Kevin Reigh, Community Arts Program Manager
Kevin has over 14 years of experience working in the arts/not-for-profit sector, having previously worked at dance Immersion, the Canadian Music Reproduction Rights Agency (CMRRA) and Unity Charity in various administrative, fundraising and outreach capacities. He also founded Mosiah Grant Writing + Creative Communications to help independent artists and smaller not-for-profit organizations navigate the world of grant writing and proposal development.
As a writer and spoken-word artist, Kevin has released one album (Ground Provisions) and a volume of poetry (Love. Universes. All Things.) and has collaborated with numerous musicians and dancers throughout the Greater Toronto Area. Kevin also contributed a spoken-word piece, The Real Deal, to Paranoid Jack’s acclaimed album of electronic and house music, The Last of the Funky Cyborgs, and his work was also included in T-Dot Griots: An Anthology of Toronto’s Black Storytellers.
Mohammad Rezaei, Digital Systems Coordinator
Mohammad is a web developer and designer, arts administrator, interdisciplinary artist and curator. He graduated from Alberta College of Art and Design in 2012 with a BFA in Media Arts and Digital Technologies, and finished HackerYou’s Web Development Immersive in 2016. Mohammad has worked with arts organizations in different capacities to drive their programming, including project consultation, curation, administration and management. From 2013-16, Mohammad worked as the Director of Programming at Whippersnapper Gallery in Toronto. He has curated, consulted and administrated exhibitions and projects for organizations such as the Drake Hotel, Toronto’s Nuit Blanche, Trinity Square Video, and Truck Contemporary Art in Calgary, and has also developed digital content for various advertising agencies and media outlets in Canada.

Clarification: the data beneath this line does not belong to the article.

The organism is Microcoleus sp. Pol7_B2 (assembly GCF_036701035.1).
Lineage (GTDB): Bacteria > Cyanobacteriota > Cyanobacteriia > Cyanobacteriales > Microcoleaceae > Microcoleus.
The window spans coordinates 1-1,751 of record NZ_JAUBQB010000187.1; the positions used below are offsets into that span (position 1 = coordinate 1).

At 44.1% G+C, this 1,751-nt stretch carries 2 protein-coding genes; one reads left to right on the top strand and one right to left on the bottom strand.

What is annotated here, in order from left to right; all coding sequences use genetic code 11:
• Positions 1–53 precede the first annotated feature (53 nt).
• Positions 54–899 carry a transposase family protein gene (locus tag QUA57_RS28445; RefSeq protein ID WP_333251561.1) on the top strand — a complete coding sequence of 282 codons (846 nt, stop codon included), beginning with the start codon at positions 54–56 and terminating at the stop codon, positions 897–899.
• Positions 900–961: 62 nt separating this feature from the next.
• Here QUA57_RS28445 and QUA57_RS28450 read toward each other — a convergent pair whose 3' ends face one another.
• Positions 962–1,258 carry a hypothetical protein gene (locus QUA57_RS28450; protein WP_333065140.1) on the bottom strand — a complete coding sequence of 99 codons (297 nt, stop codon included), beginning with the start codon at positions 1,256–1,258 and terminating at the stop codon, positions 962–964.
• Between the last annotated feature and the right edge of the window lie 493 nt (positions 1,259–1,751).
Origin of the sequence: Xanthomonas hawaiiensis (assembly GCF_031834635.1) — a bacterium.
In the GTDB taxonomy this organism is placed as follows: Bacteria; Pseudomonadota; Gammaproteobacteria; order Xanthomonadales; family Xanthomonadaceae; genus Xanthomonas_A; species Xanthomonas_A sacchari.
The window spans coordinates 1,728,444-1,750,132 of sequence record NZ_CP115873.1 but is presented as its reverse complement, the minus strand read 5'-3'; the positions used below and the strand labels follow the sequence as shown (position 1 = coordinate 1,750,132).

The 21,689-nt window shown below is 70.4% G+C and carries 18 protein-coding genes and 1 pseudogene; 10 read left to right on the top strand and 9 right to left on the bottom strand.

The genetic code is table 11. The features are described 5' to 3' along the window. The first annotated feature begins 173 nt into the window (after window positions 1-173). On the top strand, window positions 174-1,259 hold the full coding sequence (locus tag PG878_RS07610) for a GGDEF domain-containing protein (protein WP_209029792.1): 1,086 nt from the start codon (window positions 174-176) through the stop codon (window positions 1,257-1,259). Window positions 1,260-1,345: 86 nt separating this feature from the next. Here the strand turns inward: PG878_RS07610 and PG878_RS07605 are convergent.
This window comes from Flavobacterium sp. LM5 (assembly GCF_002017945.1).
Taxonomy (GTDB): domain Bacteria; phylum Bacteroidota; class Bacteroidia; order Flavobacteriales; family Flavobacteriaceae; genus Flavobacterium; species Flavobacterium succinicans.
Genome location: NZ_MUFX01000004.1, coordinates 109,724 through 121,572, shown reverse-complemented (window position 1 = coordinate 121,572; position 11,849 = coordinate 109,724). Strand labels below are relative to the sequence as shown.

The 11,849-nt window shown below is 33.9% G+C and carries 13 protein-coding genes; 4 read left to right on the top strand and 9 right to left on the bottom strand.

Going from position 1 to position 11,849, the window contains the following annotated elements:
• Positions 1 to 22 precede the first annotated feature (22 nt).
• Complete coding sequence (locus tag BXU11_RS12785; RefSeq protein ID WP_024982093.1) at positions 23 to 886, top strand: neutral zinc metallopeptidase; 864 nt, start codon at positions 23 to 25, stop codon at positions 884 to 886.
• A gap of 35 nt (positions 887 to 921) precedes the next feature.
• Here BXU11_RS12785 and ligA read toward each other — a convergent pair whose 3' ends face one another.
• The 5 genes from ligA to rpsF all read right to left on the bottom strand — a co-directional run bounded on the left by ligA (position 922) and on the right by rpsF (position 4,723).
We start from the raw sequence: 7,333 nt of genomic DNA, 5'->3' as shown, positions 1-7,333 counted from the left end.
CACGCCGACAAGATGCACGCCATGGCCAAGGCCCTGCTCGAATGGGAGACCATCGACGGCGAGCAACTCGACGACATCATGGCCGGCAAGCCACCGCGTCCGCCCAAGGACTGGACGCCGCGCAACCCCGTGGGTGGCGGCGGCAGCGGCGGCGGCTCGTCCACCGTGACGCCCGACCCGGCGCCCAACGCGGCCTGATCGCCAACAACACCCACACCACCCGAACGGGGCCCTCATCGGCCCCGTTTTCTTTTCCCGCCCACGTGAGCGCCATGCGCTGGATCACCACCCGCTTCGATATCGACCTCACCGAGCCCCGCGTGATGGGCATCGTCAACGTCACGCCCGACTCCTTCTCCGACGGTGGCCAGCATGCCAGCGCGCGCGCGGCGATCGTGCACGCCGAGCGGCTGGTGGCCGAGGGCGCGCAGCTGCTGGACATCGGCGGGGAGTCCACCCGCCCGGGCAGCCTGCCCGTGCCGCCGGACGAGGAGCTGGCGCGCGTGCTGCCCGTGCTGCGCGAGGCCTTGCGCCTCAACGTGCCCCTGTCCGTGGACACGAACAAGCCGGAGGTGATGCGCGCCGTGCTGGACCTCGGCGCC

A new position for TAC, the focus of Mohammad’s role is to provide back-end configuration support for TAC Grants Online; to help monitor, document and refine TAC’s grant processes; and to assist in grant-related data generation and analysis.
Rupal Shah, Strategic Programs Manager
Rupal has worked in Toronto as an arts manager and producer since 2005 with organizations such as Summerworks, Nightswimming, Obsidian Theatre, Theatrefront and Harbourfront Centre. Through a grant from the Canada Council for the Arts, she participated in the 2015 IETM Plenary in Bergamo, Italy, and in 2016 attended Berlin Art Week as part of an international arts delegation invited by the German Foreign Office. Since starting at TAC, Rupal has collaborated on the creation of several new initiatives, including the Newcomer and Refugee Artist Mentorship program and the TAC-FCAD Digital Solutions Incubator, a partnership with Ryerson University’s Faculty of Communications and Design.
Cole Stevens-Goulais, Grants Assistant
Cole is an Ojibwe artist, originally from Nipissing First Nation. Cole’s recent positions have included Technical Assistant at LIFT, Indigenous Initiative Coordinator at Coalition for Music Education, and Indigenous Arts Programs Coordinator for Paprika Festival. He is a recipient of the Ken and Ann Watts Memorial Scholarship, the James Bartleman Indigenous Youth Creative Writing Award, and the LIFT/imagineNATIVE Mentorship. He is a graduate of the Video Design and Production program at George Brown College. Cole’s films have been screened at various film festivals, including imagineNATIVE and Toronto Queer Film Festival. Cole is grateful to represent his community in all of his artistic pursuits.